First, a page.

As for new weed control programs, Secor doesn't see them as really new. "There is some new stuff coming down the road from manufacturers, but at least a portion of the product is going to still be old chemistry."

Looking at the I-States
At South Whitley, Ind., and AgPlus Inc.'s territory in the northeast portion of the state, Mike Sims, the agronomy manager, notes that the only glyphosate weed resistance verified in the company sales area is a small section of ragweed.

It is typical that one ag retailer will have resistant or lower susceptible weeds while a neighboring retailer will have much more or none. The survey of retailers for this article was as much to determine farmer attitudes as much as control practices being promoted.

"We've been able to keep the farmers using residuals pretty well," said Sims. "This has not been a continuous Roundup alone area. Most of the growers have been putting a residual herbicide down with their corn, and we're getting more and more of them every year to put a residual with their burndown for beans."

Sims notes that as the price of corn and beans fluctuate lower and the price of glyphosate drops, as has recently occurred, it is harder to keep farmers from thinking about cutting back on the residual to save a dollar and take their chances with glyphosate-resistant weeds showing up.
River Valley Cooperative with headquarters at Mt. Joy, Iowa, serves northwest Illinois and Eastern Iowa farmers. Randy Beard reports farmers in this area are showing concern, but not fear of glyphosate-resistant weeds at this time.

"I haven't seen a big move away from Roundup because of weed resistance. I think it is on the top of people's minds, and I think they know the train is coming down the track," he said.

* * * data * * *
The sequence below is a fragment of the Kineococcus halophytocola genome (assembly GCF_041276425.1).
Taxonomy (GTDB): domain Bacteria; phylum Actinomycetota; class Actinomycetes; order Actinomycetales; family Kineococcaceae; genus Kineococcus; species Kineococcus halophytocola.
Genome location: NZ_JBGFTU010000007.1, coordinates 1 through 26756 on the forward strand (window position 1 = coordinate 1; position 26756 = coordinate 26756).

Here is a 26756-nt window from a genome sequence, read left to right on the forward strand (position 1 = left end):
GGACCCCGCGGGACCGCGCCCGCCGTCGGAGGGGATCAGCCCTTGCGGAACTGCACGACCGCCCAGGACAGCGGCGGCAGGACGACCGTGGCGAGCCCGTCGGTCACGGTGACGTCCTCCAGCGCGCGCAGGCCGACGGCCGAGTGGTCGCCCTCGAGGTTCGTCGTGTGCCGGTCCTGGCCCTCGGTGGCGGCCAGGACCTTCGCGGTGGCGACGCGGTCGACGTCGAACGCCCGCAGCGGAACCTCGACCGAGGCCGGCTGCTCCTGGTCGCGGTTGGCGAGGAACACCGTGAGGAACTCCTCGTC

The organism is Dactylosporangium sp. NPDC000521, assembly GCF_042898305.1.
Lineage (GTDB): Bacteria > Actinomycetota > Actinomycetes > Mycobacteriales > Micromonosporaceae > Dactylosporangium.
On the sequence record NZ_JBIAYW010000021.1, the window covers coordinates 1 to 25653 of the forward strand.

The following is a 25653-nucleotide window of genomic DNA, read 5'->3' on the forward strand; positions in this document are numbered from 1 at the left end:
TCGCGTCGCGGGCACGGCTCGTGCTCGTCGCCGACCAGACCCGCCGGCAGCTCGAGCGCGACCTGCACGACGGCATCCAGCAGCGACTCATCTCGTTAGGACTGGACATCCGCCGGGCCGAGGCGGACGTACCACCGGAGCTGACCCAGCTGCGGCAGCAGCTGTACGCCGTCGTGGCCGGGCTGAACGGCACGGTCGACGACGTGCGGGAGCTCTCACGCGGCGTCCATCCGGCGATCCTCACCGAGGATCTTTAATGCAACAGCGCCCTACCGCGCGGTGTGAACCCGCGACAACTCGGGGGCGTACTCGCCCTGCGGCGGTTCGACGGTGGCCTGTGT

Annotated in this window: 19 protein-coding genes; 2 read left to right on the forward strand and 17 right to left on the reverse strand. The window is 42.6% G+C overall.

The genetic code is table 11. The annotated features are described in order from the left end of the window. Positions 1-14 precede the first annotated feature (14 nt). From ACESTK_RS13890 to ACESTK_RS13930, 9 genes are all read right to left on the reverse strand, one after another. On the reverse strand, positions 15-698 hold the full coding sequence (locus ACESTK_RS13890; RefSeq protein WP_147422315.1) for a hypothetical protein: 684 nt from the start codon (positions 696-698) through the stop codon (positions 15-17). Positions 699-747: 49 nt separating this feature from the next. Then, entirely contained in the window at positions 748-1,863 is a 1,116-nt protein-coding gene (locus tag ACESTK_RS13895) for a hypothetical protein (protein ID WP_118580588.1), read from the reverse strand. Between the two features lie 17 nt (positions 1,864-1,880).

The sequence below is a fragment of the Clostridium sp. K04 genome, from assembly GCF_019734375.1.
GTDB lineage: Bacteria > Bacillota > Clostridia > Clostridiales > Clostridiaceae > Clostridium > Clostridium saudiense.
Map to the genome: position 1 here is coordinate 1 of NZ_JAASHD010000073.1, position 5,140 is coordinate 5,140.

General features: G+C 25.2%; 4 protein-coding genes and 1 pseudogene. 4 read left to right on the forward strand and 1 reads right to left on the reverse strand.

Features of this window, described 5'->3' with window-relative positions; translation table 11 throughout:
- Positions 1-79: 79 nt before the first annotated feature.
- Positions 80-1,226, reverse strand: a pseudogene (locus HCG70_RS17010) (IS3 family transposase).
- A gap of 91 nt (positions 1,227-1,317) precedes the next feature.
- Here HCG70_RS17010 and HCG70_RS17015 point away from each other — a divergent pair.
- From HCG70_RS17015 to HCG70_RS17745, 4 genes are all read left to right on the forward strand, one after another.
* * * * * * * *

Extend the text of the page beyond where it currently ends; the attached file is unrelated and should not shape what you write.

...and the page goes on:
"There is some belief that a few species of weeds are getting harder to control, not that they can't be controlled but that they are being tougher to control," Beard said.

In an area where more than 80 percent of the corn planted is Roundup Ready, "the practice is to put a pre-emerge herbicide ahead of Roundup when planting corn. In beans, there are many farmers that use a pre-emerge herbicide, but it is not the majority," he explained.

Farther south in eastern Iowa, a similar situation was reported by Steve Meyerholz, agronomy manager for Eldon C. Stutsman, Inc. at Hills. Weed resistance has not hit the area. Farmers are not asking a lot of questions or showing concern about glyphosate-resistant weeds.

"We are not having trouble, knock on wood. We have farmers using a whole lot of rotation and different chemistries. We have recommended adding different chemicals to the glyphosate so that it isn't glyphosate, glyphosate, glyphosate alone," Meyerholz said.

A Mixed Bag in Missouri
Missouri has earned a reputation as a state of mixed weed resistance or reduced susceptibility to glyphosate by various weeds. "There is a little bit of waterhemp and marestail coming through," noted Larry Harman, manager of the Salisbury Ag Center, Inc. at Salisbury in north central Missouri. "We're not having a whole lot of such problems, but we are running into some of it.

"We're adding other chemistries to the glyphosate to make it a little hotter. By adding something to the glyphosate, we're able to get some extra control. We also encourage crop rotation as well as not planting Roundup Ready corn following Roundup Ready beans."

Some of the farmers in the Salisbury area are willing to skip Roundup Ready corn, and even a few farmers are trying non-Roundup Ready soybeans. Local farmers are watching the fields of three or four farmers who have planted a portion of their acreage to conventional soybeans in 2009.

Whether new chemistry will allow the experiment to become a more standard practice, is yet to be determined, but Harman remembers how it was much more work to control weeds in soybeans before Roundup Ready beans.

"I don't think it is going to be too interesting if the farmers ask me to kill weeds that come through and they are beyond label recommendations," Harman said. "I remember the old days. With the chemicals we were using, too often we would burn the beans or didn't kill all the weeds."